• It wasn’t Advent when Jesus stopped at the home of Mary and Martha, but I can only guess that if it had been Advent, Martha would have been up to her ears in cookie baking, tree decorating, sending out the cards, wrapping the gifts, and worrying about what she might have forgotten or if the weather might be so bad on Christmas day that the ferry wouldn’t be running.
  • Many Christians are like Martha, especially during the days and weeks leading to Christmas… they are so wrapped up in everything that has to be done that they miss the beauty of the Advent season and the birth of the Savior.
  • The true joy of Christmas comes from standing in the presence of the Lord!
    • What do we want to teach our children, grandchildren and great-grandchildren about Christmas?
    • Do we want to teach them that Christmas is busy or do we want to teach them that Christmas is peace and love and joy?
    • Our actions teach the children so much about Christmas… Really think about that for a moment: What do our actions teach children about Christmas?
    • Christmas Eve was a hectic day. The little girl was so excited she could hardly contain herself… Her father was worried with bundles, burdens and bills… Mom’s nerves were at the breaking point as she tried to make sure everything was cooked, wrapped, cleaned and ready… The little girl seemed to be in the way no matter where she went and the confusion of the day mixed her up a bit…. As usual, she ended her bedtime prayers with the Lord’s Prayer, only this time she was heard to say, “Forgive us our Christmas, as we forgive those who Christmas against us.”  (DI – Advent – p. 59)
    • What does the way you “Christmas” teach the children?
  • Let me share with you an eight year old boy’s description of his father’s Christmas celebration:


Dad had just finished up the Christmas lights. Dad likes to put up the Christmas lights. He puts them all over the house. He puts them all over the yard, too. He puts them in the trees and puts lighted decorations on the lawn. He says we have MORE lights than anybody else in town. // Dad likes to show everybody the lights. As soon as he gets home from work, he turns them on. He watches all night long as people drive by to admire them. He goes out and he talks to the people who stop and shows them how he did it and tells them how much money he spends on them. I guess it’s a pretty important job showing people all these lights. Dad even had to miss my Christmas program at the church last year so he could show people the lights. // I wish someone could help my dad with the lights. It’s a really hard job. When he works on them, he gets mad and yells and swears a lot. He’s too busy with the lights to do much with me and Mom. Mom says he loves us a lot, but I think he might love his lights more. // I don’t think I’m going to have Christmas lights when I grow up. I think they’re pretty, but I just don’t think I will. I think I’d rather do other things. (PSF #86 – p. 8)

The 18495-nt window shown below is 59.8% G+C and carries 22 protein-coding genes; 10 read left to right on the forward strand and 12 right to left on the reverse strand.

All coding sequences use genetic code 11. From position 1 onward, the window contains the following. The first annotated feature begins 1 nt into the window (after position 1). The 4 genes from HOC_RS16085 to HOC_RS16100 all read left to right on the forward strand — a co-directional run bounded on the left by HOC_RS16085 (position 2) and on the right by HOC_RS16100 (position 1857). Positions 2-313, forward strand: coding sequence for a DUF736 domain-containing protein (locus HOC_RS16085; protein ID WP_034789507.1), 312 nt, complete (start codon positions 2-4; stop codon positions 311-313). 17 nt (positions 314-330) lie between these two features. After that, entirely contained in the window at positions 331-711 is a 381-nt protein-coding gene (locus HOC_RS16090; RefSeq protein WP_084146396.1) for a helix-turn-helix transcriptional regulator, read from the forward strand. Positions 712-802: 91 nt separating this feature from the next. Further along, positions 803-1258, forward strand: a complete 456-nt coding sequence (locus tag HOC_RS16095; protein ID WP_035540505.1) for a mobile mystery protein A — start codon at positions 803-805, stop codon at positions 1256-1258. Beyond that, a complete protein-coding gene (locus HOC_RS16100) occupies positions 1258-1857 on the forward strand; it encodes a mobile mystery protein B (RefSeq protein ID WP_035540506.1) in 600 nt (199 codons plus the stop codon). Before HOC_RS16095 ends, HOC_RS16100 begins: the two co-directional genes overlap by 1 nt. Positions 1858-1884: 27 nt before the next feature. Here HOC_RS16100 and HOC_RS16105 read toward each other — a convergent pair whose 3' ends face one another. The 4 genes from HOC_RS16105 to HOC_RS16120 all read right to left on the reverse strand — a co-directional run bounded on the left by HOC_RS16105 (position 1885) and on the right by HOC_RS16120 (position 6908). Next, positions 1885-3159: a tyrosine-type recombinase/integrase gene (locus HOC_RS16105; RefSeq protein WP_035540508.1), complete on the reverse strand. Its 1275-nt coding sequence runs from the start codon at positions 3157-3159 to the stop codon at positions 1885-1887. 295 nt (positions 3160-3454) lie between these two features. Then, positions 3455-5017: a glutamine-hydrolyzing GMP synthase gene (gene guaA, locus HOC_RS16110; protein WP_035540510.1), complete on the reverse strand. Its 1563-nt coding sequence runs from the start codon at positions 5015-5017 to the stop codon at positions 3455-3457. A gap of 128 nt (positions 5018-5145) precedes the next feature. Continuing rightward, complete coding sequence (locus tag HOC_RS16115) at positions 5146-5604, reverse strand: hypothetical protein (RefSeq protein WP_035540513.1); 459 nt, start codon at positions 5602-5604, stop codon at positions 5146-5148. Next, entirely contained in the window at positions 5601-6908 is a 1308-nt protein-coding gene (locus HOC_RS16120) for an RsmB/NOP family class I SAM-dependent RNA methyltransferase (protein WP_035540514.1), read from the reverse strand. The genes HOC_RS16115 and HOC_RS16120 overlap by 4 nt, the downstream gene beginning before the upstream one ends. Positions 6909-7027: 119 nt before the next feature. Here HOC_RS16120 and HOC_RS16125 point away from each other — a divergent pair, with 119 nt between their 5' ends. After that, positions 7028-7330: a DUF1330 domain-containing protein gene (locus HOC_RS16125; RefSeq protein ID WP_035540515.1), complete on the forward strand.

• Advent can be either a season of joyful anticipation or great anxiety… if you are like Martha, it is a season of anxiety… if you are like Mary, Advent is a season of anticipation.
  • Do not be like Martha – so busy that you miss the Messiah… do not be distracted from spending time with the Lord.
  • Choose the better part… choose to be like Mary… seek the presence of the Lord and soak it all in, for the true joy of Christmas comes from standing in the presence of the Lord.
  • Advent is a season of preparation… are you preparing for Jesus like Martha or like Mary?
  • If you are like Martha, on Christmas Day you may find yourself saying, “I got everything done, but there is one thing missing – Jesus Christ! I have left him behind. I have let him slip away. And the weariness of the season has robbed my heart of the joy of Christmas.”
  • May you have a MARY – M-A-R-Y Christmas.


Sermon Seeds

  • Daily Study Bible by William Barclay – Luke 10:38-42
  • Will You Have A Mary Or A Martha Christmas? – a sermon by Pastor Griffith
  • A pastoral letter by Rev. Melvin Bell of Simpson Memorial UMC – 12-1-96
  • The Pastor’s Story File
  • Dynamic Illustrations

Worship Bulletin